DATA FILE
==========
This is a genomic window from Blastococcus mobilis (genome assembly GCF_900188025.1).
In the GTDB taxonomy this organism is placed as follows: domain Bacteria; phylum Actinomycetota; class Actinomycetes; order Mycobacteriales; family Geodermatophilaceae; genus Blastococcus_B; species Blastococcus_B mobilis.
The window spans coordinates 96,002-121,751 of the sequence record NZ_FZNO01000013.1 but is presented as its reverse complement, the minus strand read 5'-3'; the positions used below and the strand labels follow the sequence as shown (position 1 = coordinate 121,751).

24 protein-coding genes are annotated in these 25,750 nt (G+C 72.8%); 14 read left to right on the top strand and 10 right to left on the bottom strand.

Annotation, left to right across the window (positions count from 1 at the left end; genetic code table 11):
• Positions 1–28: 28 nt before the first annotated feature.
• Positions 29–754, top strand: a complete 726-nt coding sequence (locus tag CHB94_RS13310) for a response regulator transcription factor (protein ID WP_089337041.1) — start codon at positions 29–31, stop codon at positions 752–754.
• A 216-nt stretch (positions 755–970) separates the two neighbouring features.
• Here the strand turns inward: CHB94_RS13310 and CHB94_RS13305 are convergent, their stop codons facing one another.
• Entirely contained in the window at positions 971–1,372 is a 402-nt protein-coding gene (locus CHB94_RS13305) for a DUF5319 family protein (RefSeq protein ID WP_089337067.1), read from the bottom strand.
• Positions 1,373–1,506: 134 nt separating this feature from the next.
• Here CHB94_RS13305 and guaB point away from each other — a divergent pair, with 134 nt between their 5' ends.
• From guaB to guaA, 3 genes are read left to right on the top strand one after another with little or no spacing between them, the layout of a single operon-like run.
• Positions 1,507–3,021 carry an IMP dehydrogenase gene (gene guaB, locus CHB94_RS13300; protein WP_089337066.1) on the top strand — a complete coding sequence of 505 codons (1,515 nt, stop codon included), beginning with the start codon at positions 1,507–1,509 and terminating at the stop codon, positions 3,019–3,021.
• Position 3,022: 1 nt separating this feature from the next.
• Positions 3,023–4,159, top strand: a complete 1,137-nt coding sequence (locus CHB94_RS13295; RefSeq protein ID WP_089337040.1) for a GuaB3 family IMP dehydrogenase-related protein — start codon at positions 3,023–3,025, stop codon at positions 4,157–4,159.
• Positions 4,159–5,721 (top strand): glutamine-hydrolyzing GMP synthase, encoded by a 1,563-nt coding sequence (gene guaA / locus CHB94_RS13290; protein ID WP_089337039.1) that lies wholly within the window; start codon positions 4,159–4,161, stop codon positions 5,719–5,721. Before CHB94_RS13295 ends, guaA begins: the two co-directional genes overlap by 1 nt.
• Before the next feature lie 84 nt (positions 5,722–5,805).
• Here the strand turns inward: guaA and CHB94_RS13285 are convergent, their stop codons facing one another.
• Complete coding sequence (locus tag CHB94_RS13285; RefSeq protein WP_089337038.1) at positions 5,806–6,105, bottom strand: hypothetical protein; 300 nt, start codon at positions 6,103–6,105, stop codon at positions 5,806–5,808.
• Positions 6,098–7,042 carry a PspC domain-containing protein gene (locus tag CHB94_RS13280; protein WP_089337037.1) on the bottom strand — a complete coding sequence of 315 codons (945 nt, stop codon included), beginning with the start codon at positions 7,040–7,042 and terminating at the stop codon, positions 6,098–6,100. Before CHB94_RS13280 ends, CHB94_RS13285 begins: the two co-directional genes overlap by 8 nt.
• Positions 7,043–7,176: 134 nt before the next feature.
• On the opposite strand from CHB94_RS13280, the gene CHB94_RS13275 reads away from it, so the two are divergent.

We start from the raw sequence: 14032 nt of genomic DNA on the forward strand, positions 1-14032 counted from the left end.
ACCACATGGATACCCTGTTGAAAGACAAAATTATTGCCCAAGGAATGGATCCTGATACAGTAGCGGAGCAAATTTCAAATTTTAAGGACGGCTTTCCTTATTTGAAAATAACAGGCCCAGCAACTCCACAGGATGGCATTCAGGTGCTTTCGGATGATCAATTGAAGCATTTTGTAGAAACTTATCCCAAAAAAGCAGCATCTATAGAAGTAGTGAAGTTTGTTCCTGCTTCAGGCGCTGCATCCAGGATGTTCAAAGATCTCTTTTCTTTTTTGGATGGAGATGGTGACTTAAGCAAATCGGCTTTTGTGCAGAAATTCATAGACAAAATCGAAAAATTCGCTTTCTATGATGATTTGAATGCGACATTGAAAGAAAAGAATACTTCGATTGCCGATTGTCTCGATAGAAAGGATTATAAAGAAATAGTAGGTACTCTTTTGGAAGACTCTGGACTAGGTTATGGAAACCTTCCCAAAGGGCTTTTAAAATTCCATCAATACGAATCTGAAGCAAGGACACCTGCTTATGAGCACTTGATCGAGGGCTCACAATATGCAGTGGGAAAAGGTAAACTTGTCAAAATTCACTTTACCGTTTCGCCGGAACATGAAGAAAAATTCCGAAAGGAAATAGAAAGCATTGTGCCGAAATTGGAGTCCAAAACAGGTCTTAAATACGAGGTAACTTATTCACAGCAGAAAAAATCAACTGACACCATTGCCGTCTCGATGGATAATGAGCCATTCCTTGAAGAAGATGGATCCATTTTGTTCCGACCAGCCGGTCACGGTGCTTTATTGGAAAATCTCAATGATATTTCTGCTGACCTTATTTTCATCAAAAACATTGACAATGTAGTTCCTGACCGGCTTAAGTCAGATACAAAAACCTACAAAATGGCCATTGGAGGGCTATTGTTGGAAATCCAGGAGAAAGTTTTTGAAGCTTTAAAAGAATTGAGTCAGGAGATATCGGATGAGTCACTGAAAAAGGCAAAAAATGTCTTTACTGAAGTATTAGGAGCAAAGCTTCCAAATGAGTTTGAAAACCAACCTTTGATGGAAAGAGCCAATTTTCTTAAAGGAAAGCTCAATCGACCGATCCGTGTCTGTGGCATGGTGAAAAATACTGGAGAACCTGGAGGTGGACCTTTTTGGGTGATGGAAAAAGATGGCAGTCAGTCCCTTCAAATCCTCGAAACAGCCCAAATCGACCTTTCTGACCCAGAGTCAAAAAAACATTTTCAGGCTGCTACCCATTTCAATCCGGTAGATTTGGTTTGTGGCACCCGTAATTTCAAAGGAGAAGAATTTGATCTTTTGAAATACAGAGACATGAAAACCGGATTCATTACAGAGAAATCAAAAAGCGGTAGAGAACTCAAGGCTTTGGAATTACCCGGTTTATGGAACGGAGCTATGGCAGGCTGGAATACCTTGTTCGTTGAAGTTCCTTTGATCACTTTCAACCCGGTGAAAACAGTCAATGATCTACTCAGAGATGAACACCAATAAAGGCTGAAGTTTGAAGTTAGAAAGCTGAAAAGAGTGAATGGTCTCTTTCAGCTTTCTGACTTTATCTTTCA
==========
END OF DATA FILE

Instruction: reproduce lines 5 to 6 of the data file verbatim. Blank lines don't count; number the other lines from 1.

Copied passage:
Annotation, left to right across the window (positions count from 1 at the left end; genetic code table 11):
• Positions 1–28: 28 nt before the first annotated feature.